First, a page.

It’s a shame that community op-ed columns in this paper seem exempt from basic fact-checking, and that some writers, ideological blinkers fastened so tight they can’t even see their own contradictions, take advantage of this.
Paolo Fabrizio’s recent column “Blown away by wind turbines” (Barrie Examiner, March 5) is based on a number of unproven or outright false assertions.
He complains that people have wind turbines forced in their backyards, “just metres away”. Yet the mandatory setback for new industrial wind turbines in Ontario is 550 meters, more than a third of a mile. And both recent comprehensive studies completely disprove his assertion that they are “property value killing”.
Fabrizio brands them “bird smashing machines” yet actual counts show that bird deaths from wind turbines are minuscule next to the real major bird killers: cats and windows. A single feral cat or a single multi-story building kills more birds each year than any wind turbine. The CNE turbine, which Fabrizio mentions, is responsible for about 2-3 bird deaths a year, probably fewer than the average car commuter like him.
And back to that CNE turbine; Fabrizio opines that the Liberal premier excludes wind turbines from her own backyard, which he imagines to be the Toronto lakeshore, yet also complains that the CNE turbine is “never working”. If he were to put two-and-two together, or look at a publicly-available wind map, he’d find the real reason there aren’t more turbines on the Toronto waterfront: because it’s at the bottom end of the wind energy scale, unlike the more lucrative wind energy resource in the rural areas where wind farms are actually built. Nothing to do with political privilege or favour; everything to do with the practical matter of where the wind blows.
Wind maps, bird kill statistics, and property value studies are all just a few clicks away on any internet search; I hope Mr. Fabrizio tries to check a few basic facts before wasting ink to spread misinformation again.
I suspect that, as he has done before, Mr Fabrizio will dismiss his lack of valid facts with a mandate to provoke discussion. Unfortunately I suspect all too many readers might misinterpret his rants as factual further fueling the backlash to one of the most cost effective green energy alternatives available today.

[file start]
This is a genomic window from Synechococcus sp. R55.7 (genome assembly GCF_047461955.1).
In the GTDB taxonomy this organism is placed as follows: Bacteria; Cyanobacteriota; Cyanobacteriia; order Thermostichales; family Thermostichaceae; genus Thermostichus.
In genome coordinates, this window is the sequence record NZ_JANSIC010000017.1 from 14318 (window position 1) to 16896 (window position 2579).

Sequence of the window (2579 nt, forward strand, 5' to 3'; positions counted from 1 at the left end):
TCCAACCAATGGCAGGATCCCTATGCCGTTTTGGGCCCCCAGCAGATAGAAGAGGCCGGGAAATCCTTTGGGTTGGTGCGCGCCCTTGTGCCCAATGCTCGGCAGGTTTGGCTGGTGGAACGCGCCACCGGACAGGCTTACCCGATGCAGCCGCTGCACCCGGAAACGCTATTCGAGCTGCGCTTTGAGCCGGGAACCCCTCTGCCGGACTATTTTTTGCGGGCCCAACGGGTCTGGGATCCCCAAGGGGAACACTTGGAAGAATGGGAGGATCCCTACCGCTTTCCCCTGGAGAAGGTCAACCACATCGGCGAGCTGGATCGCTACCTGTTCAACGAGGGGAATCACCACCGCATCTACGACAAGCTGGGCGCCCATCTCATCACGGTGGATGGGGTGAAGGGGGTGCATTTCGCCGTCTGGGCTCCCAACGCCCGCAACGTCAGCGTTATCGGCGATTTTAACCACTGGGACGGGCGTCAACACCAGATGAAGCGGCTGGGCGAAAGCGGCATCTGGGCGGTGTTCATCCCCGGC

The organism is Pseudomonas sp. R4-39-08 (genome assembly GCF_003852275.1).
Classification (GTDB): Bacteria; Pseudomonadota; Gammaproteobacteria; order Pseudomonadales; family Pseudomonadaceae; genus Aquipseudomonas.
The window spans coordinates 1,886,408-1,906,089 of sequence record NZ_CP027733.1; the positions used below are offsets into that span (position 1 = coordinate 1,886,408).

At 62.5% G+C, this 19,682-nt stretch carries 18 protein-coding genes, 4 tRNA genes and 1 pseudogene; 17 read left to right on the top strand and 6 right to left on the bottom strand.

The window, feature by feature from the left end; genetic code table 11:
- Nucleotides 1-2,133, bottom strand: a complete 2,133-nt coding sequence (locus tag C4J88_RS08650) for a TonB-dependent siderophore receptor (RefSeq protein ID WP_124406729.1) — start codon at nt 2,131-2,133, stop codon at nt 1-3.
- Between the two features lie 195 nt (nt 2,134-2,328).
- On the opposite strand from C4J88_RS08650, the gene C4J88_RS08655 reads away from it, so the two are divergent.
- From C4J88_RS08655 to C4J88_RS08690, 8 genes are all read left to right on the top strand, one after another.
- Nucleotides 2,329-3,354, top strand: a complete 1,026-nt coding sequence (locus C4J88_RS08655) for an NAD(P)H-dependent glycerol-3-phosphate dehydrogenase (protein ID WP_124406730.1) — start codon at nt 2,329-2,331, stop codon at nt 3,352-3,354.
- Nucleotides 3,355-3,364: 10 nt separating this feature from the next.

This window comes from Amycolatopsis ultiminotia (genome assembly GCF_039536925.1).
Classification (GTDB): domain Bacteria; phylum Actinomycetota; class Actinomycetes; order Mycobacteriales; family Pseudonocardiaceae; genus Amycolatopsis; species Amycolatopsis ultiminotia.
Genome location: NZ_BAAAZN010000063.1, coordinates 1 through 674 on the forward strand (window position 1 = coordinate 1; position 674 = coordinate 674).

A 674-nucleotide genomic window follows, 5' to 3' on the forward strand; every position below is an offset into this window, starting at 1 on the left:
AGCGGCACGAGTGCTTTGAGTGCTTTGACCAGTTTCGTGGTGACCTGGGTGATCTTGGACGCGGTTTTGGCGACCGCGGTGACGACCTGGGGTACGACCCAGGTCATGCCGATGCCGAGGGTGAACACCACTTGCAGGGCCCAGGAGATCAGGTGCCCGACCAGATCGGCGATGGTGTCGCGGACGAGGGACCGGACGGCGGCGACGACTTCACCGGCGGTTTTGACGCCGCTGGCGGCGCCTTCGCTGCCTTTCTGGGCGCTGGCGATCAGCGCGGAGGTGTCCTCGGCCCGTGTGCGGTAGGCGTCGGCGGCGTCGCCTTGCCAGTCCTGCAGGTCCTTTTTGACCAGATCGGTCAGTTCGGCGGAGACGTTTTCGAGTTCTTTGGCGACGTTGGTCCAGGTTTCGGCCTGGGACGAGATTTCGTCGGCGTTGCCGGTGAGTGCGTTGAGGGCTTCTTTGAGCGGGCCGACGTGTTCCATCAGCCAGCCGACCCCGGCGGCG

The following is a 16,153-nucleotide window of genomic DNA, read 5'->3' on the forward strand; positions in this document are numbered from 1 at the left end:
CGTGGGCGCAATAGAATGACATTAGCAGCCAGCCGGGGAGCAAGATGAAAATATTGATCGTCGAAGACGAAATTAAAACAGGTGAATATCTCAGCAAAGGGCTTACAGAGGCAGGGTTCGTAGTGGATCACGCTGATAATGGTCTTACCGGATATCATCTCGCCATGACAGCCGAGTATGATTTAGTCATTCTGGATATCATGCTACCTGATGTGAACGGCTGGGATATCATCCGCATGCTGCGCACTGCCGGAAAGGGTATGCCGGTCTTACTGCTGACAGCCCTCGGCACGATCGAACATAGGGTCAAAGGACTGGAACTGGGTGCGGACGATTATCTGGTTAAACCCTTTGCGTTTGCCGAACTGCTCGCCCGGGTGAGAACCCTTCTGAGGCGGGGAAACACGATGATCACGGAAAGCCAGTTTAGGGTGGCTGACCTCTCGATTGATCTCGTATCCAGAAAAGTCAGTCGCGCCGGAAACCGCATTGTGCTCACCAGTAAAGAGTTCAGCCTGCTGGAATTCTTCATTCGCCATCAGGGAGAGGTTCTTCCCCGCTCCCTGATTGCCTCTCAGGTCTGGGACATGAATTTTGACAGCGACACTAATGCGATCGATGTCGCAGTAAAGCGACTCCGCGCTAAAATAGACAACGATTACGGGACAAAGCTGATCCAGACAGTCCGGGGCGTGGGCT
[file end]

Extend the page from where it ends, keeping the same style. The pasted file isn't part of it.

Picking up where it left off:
By definition, prejudice is ‘an opinion or judgment that disregards the facts’. And a newspaper that allows its columnists to generate prejudice needs to rethink its validity.
I would like to add something to Mike's excellent points.
|The Libertarian argument against wind power|
Paolo vociferously claims to be a Libertarian, and to be incensed by government regulations that forbid a person from doing whatever they want, so long as it doesn't harm others, to make profit or enjoy their leisure. The Ontario government doesn't "force wind turbines" on anyone - they don't build them at all, and they won't make you have one on your land. Wind turbines are built by private companies on private land, with the permission of the land owners and to mutual financial benefit. All the government does is allow your neighbour to profit from their own land by building one, except that they must respect a rather large setback to protect you from any imagined harms.
And imagined is what they are. There is no evidence of any serious harms from turbines, so there is certainly no reason for government to side with phantom fears against real enterprise.
Now, if the government were to forbid wind turbines, then I could see a Libertarian getting upset, because that would restrict his own ability to profit from his land. But this article, and the similar one before, seem to be anti-Libertarian, in that Paolo seems to want the government to forbid someone from a safe and legal use of their land just to protect the delicate sensibilities and phantom fears of some other people.
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